ReelzChannel, the movie highlights services debuting in September, will aid local operators in pay-per-view and video-on-demand promotion by equipping the digital channel with software that will enable localization of the content.
Films receive their big advertising blitz before in concert with their theatrical release. Some big titles get another awareness bump with the DVD release, but by the time non-blockbuster films get to the PPV and VOD windows, consumers may not remember the title.
“Six to 12 months out, [subscribers] see a name on the interactive program guide, but there’s no recall there,” said John DeGarmo, senior vice president, affiliate relations for ReelzChannel. “Localization reignites recall.”
Servers will be placed at affiliate head ends. This equipment will generate system-specific information overlays that can promote scheduled times and channels for the movies operators wish to promote.
“It’s like what The Weather Channel does, but in an elegant, cool way,” he added.
For instance, if the channel is running a feature on a prominent star or director, a pop-up will materialize that will inform the viewer that a film, featuring the subject, is available on a different channel, listing that channel number and time.
At 15 minute and 45 minutes past the hour, ReelzChannel will air interstitials, running 30 to 90 seconds, during which specific viewing recommendations for available PPV or VOD titles will be proffered. The topics could be the key VOD title for the week, to a “hidden gem” scheduled on a premium channel that’s relatively unknown but worth seeing, he said.
The digital channel, part of Hubbard Broadcasting, is planned for launch Sept. 27 to an estimated 28 million cable and digital-satellite broadcast homes, including those served by DirecTV, EchoStar Communications, Time Warner Cable, Comcast, Charter Communications, Insight Communications and members of the National Cable Television Cooperative. Hubbard plans to support the service with national advertising.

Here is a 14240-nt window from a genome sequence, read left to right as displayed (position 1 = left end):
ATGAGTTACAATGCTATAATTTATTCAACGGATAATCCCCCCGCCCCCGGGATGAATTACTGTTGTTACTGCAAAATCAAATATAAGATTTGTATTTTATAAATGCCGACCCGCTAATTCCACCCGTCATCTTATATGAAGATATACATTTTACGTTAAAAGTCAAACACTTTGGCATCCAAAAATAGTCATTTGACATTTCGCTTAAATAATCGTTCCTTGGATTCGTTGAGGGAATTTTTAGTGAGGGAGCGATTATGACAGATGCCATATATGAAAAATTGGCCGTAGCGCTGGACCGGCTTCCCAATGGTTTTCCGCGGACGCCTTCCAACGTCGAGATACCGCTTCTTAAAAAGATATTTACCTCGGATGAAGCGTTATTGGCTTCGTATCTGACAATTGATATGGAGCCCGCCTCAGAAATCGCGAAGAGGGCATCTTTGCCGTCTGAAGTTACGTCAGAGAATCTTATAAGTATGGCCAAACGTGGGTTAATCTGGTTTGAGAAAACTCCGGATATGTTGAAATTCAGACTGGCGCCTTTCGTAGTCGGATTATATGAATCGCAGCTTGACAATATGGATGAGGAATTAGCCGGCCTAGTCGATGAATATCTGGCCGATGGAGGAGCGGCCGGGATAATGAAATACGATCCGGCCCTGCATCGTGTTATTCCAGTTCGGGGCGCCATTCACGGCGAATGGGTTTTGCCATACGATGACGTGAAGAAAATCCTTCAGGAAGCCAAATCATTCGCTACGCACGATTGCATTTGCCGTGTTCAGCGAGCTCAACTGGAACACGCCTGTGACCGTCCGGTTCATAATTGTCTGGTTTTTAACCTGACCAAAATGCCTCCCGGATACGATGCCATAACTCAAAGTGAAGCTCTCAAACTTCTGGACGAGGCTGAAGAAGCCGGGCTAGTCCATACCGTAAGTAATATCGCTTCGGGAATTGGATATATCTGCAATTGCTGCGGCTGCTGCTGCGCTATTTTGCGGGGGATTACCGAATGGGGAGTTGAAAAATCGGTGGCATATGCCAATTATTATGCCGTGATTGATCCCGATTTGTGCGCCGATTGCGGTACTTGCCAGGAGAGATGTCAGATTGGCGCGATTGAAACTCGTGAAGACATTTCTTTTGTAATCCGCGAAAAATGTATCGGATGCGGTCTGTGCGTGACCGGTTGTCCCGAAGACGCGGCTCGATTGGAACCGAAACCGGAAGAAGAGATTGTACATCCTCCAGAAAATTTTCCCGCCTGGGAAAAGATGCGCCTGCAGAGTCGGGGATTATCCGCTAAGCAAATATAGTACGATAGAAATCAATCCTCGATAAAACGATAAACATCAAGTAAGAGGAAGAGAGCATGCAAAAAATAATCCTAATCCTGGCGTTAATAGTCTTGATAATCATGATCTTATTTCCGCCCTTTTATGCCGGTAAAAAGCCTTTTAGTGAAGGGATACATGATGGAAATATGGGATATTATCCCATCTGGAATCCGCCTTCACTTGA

If successful, though, the localization initiatives will get viewers to tune away from ReelzChannels, a strategy that’s alarming to potential national advertisers, DeGarmo acknowledged. “The “tune away” strategy “is a risk on our part. It sends viewers away but it’s a risk worth taking,” he said, noting that if the programming does its job properly, those viewers will come back.
ReelzChannel executives have some consumer promotions in mind for execution with partners, but DeGarmo didn’t want to detail specific plans until the channel is up and running.
Long-time industry veterans are given a sense of déjà vu when presented the concept of the channel, DeGarmo said. The channel is reminiscent of the original, trailer-heavy programming mix of E! Entertainment Television, back when it was known as Movietime.
“Maybe Movietime was ahead of its time,” he said, noting when that channel was launched in the 80s when the average system had 40 channels and, if one offered pay-per-view, it wasn’t more than two channels on a system. Channel navigation and product awareness weren’t key then, he noted.
“Now, with so many streams of release, this channel makes sense,” he said.